Comments about ‘Deseret Industries: It's about the people, not the stuff’

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Published: Wednesday, July 17 2013 7:30 p.m. MDT

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Poplar Grove, UT

I don't understand how some of the "skills" that they teach need to be taught to adults. Showing up to work on time? Showing up for EVERY shift? Working, while your being paid to work? Maybe these people lived charmed lives up until their stint at the DI, but I learned this stuff when I was a kid, how do you make it that far into adulthood and not understand how jobs work?

Burke Olsen, DeseretNews.com
Salt Lake City, UT

Although it is not our practice to correct misinformation published in the comments section of DeseretNews.com, I am going to break with tradition. Some of the comments on this story have not taken into account all the facts about Deseret Industries and its core purpose.

I invite you to read the portion of this Mormon Newsroom report that refers to DI.


Burke Olsen
Content Director, DeseretNews.com

Kaysville, UT

Moral and ethical values are a significant part of training at DI. People are looking for ways to improve their value system to what the world needs today for efficiency and productivity in the workplace. Giving people a second-chance as with stuff and goods that DI provides is a value added benefit of all they do for people and families.

The article in May 2013 about Deseret Industries is significant for commenters to read and understand.

portland,multnomah, OR

I think those that disparage the program, simply dont know anything about it. How sad. they know so little about it and probably dont help those in need either. Their input shows what is wrong with society today. The DI is a great place and will continue to be that way.Some people dont learn how to work and dont even learn how to live, and sometimes they need to be taught. Others just like to judge and show how selfish they are with their judgements.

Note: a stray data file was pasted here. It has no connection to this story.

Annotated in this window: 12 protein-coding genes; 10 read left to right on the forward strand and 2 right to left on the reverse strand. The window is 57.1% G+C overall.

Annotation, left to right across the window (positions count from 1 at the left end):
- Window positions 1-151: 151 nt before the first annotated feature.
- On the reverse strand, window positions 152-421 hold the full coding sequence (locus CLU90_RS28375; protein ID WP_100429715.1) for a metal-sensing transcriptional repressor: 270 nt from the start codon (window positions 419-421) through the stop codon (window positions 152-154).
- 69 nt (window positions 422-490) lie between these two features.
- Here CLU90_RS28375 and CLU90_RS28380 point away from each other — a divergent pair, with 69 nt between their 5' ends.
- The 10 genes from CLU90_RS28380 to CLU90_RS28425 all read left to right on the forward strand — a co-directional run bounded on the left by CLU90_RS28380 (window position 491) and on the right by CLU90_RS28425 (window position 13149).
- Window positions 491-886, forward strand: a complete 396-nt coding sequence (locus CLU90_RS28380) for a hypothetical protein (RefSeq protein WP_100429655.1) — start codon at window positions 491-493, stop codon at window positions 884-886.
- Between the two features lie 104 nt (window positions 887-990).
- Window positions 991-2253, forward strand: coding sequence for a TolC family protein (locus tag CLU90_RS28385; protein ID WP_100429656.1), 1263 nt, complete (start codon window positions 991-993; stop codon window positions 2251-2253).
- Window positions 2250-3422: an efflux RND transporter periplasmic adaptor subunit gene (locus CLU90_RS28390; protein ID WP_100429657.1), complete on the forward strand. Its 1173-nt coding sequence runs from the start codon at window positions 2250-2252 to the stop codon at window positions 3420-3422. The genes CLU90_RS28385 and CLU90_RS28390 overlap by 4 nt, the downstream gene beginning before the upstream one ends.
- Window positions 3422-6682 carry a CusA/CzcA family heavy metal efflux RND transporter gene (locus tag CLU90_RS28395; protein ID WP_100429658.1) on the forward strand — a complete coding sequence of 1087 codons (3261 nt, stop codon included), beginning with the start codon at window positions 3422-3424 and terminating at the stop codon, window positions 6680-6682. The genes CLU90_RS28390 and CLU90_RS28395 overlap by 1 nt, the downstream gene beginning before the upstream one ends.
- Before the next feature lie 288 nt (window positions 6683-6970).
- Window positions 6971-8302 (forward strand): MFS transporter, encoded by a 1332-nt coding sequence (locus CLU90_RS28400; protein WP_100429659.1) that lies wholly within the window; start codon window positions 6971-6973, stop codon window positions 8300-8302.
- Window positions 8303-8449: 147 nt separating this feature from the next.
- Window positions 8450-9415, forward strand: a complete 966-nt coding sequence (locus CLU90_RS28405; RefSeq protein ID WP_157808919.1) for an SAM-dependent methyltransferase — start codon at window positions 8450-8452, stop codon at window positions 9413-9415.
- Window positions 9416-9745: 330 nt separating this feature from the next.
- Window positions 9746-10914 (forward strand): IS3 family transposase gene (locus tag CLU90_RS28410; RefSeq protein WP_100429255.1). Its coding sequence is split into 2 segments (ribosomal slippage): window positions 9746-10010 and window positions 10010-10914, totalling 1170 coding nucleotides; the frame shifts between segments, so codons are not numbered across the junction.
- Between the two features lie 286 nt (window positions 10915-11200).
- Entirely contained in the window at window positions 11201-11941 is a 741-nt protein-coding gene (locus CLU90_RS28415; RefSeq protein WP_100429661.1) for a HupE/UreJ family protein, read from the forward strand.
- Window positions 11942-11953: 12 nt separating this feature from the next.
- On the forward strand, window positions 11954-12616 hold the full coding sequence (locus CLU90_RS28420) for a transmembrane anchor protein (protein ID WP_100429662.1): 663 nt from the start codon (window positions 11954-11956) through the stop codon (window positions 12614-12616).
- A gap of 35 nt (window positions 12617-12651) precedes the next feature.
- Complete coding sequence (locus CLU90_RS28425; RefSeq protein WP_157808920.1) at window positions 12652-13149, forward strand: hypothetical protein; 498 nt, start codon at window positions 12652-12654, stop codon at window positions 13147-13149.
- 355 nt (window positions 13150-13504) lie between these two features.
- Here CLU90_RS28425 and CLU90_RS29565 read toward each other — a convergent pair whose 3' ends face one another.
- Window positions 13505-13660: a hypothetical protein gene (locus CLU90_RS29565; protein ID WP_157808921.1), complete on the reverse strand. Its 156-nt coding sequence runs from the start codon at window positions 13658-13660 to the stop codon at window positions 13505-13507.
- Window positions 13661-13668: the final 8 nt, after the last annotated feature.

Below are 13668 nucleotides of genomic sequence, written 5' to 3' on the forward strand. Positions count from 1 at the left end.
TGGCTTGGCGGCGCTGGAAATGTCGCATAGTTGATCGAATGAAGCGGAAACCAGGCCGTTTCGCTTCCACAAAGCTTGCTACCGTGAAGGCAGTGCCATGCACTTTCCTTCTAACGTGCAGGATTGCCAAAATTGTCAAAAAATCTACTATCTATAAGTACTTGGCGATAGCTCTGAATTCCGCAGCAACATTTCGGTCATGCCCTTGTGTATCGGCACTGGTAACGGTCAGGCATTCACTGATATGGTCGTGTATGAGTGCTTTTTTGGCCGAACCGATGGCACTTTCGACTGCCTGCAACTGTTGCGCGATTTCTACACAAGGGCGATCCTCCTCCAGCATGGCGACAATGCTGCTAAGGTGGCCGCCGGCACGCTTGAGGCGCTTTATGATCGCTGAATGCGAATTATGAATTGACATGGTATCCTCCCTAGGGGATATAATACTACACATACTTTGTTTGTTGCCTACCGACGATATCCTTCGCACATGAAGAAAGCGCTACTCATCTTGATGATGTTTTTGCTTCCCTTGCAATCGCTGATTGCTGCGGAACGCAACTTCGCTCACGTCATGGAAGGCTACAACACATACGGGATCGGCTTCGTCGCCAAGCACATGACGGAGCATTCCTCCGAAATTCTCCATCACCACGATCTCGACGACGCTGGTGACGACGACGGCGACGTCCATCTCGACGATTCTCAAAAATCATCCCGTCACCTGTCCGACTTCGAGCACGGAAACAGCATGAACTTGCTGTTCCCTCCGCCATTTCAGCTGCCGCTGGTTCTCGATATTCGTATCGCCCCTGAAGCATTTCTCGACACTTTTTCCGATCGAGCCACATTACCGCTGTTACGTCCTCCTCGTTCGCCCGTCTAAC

Austin Coug
Pflugerville, TX

What a great program to help people gain the skills and experience to be self-sufficient. No comparison to government welfare programs that only give handouts and teach little.

Syracuse, UT

Kolob and Benjamin you are missing the point of the article. The church isn't in it to make money. They are helping people. Welfare isn't the answer. That I know for sure. The blessing of learning how to work and finding a good job that does pay health. Most people who work at DI are gone with 7 to 9 months or earlier. Many are taken off the welfare rolls and other programs that do a service but never get people off the dole.
All programs have their weaknesses but DI is a great program that helps get people off the dole, work, become happy contributing citizens.

Brother Benjamin Franklin
Orem, UT

Upon further reading, I can appreciate the good DI does in people's lives. As stated before, I am happy for that.

I ask that the Deseret News cover other companies, like Savers, doing similar things and not devote such an exclusive focus on the LDS Church. There are many organizations out there like DI that deserve our attention and funds.

As for those, particularly from the LDS faith, who claim to follow our Lord, I find your comments in poor taste. Try to put yourself in my shoes for a change. Not everyone in Utah is a member of your faith and sees these things the way you do. I am saddened that some who profess faith come on here and make comments like that.